Archetypal Aspects of the Female Genitals
Dr. Nelson Soucasaux , Brazilian gynecologist
This article mainly concerns some of the innumerable and eternal archetypal
and symbolic aspects of women's sexual organs and, therefore, the importance
they have, have had or had in our understanding (and, unfortunately, often
misunderstanding) of women's nature throughout time.
In the past, due to the ignorance about the anatomic and physiological
details of the female genitals, there was a strong tendency to consider
the uterus as "the woman's fundamental organ." This standpoint
often induced a symbolic identification of women with this organ, which
failed to recognize the enormous importance of the other organs that constitute
the female genitals. An excessive "hystero-centric" standpoint
dominated the concept of the female sex. ["Hystero" comes from
the Greek word for "uterus," as in "hysterectomy" and
"hysteria" - read more below]. This idea was reinforced by the
rich mythology that has always existed about the uterus, involving what
we may call "uterine archetypes." Here, by archetypes I mean the
Jungian concept of the term [that is, the concept of the Swiss psychoanalyst
Carl Gustav Jung].
Speaking about physicians from the old times, Pierre Vachet has observed
that, deeply impressed by the periodicity of women's organic life, they
believed they had found the "key" for the understanding of the
female psyche in the genital functions: "tota mulier in utero"
(Vachet, P. "A Mulher - Enigma Psico-Sexual" ["La Femme,
Cette Enigme"], Círculo do Livro, São Paulo, Brazil,
1976). Here we can clearly verify how much the uterus was, wrongly, regarded
almost as a "synonym" for the female genital organs. This means
that, in the past, the wholeness constituted by the woman's genitals was
mostly represented by one of their parts, that is, the part was used to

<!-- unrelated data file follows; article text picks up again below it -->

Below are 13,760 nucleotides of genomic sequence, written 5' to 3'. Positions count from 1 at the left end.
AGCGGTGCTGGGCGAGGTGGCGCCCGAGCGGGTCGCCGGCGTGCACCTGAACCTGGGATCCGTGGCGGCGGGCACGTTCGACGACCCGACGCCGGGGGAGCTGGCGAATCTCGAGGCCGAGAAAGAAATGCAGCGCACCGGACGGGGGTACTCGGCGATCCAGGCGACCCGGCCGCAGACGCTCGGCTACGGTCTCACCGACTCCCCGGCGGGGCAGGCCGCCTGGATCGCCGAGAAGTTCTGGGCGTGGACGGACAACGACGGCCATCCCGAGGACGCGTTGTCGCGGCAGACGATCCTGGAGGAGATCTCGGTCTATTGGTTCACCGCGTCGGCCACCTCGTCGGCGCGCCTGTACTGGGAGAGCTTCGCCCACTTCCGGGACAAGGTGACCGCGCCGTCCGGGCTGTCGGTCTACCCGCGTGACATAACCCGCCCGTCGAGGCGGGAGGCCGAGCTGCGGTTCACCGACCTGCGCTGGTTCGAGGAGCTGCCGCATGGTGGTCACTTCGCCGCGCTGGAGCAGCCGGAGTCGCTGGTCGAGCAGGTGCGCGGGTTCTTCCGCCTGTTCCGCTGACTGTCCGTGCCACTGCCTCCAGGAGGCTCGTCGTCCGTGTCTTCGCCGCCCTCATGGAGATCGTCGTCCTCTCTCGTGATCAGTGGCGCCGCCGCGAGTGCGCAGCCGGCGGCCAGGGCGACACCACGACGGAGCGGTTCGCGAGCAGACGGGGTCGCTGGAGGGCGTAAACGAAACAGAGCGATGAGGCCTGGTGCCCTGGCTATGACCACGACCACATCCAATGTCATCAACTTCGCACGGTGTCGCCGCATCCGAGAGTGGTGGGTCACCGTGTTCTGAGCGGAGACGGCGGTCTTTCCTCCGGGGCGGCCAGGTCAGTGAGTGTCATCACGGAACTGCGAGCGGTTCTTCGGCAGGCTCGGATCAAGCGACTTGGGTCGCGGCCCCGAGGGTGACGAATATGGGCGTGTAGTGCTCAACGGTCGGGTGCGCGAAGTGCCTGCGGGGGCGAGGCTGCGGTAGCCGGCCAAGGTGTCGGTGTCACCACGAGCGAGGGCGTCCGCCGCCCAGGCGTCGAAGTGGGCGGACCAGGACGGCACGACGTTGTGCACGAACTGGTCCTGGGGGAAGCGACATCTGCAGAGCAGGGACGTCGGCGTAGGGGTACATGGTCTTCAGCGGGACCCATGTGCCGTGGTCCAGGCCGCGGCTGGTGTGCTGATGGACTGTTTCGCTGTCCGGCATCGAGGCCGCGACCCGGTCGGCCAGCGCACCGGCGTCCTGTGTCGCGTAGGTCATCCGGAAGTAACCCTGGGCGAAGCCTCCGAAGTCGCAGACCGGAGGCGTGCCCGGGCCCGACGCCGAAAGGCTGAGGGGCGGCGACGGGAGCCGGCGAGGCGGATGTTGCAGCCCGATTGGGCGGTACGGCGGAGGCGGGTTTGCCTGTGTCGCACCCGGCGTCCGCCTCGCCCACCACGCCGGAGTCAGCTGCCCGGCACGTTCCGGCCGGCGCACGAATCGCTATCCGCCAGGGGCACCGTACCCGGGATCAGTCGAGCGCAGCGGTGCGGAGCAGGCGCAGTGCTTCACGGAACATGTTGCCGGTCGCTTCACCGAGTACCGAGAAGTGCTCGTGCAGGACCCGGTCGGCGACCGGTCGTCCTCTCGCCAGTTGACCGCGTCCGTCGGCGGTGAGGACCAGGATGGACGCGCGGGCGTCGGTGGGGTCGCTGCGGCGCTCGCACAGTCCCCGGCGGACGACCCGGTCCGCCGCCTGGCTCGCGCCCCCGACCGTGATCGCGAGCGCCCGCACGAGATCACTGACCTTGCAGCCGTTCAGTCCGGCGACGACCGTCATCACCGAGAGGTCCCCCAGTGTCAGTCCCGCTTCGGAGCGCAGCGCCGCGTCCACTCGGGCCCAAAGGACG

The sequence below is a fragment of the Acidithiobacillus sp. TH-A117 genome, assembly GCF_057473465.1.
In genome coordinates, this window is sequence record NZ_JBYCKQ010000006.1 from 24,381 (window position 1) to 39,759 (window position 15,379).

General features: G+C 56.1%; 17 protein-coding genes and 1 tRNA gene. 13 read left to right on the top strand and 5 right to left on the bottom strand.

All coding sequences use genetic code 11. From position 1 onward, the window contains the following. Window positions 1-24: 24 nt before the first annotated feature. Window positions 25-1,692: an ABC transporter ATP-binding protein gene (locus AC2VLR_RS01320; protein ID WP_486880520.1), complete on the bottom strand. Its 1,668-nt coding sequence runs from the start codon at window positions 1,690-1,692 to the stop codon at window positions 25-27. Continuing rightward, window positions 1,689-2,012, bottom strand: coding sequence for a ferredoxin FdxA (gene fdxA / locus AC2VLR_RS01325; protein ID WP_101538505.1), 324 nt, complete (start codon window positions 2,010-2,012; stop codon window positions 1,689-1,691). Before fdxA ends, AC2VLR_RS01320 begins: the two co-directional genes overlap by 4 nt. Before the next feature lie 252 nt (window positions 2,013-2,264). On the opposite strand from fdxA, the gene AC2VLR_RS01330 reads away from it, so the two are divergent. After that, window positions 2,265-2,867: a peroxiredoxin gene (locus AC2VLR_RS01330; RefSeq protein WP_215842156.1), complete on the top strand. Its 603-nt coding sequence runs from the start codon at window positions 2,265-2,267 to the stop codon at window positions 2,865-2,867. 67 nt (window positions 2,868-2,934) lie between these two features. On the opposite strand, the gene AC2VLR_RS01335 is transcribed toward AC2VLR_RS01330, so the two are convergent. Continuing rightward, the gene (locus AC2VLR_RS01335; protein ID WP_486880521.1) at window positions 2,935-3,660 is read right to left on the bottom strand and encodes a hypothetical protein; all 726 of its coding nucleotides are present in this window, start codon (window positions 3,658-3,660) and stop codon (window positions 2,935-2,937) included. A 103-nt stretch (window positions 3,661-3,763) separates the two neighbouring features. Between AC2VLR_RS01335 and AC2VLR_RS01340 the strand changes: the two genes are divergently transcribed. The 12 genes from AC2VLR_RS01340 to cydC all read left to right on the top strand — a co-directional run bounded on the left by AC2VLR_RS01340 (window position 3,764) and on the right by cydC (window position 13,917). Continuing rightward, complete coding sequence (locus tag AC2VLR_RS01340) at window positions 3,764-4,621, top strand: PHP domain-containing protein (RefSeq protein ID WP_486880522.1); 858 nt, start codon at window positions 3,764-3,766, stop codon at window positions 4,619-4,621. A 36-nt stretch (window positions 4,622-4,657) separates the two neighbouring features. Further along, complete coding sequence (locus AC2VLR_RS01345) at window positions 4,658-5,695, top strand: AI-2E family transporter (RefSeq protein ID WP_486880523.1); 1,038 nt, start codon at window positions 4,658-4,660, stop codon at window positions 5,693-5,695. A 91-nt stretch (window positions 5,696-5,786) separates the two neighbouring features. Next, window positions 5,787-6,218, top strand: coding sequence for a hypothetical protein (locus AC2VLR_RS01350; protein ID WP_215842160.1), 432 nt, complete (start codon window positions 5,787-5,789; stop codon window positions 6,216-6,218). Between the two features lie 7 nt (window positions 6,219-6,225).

assume the role of the whole.
Another example of the strong symbolism of the uterus in women's nature
lies at the very origin of the old medical term "hysteria" which,
for a long time, was used to name several psychological, emotional and nervous
disorders in the female sex. With regard to the concept of "hysteria"
and also other pathologies of women, Germaine Greer has observed that some
physicians believed that ". . . est femineo generis pars una uterus
omnium morborum," ". . . the uterus participates in all diseases
of the female sex." According to Greer, women were regarded as being,
by nature, subjected to the "tyranny" of the "insatiable
uterus." (Greer, G. "A Mulher Eunuco" ["The Female Eunuch"],
Círculo do Livro, São Paulo, Brazil, 1975).
With the acquisition of more precise and accurate knowledge on the woman's
sexual organs, their anatomy, physiology and pathology, this old "hystero-centric"
position no longer could be maintained at the light of medical science.
Nevertheless, due to the influence of the already mentioned "uterine
archetypes," much of the mythology related to this organ remains in
In my opinion, from the somatic (bodily) point of view, everything in
women's bodies that characterizes them as women is endowed with the greatest
signification. However, if we should attribute degrees of importance to
the various parts of the female body and genitals, certainly, physiologically
speaking, the ovaries are much more important to the woman's wholeness than
the uterus. Moreover, as it is widely known, the uterus itself depends on
the ovarian hormones for reaching its entire development at puberty and
for the maintainance of its trophicity and function throughout the fertile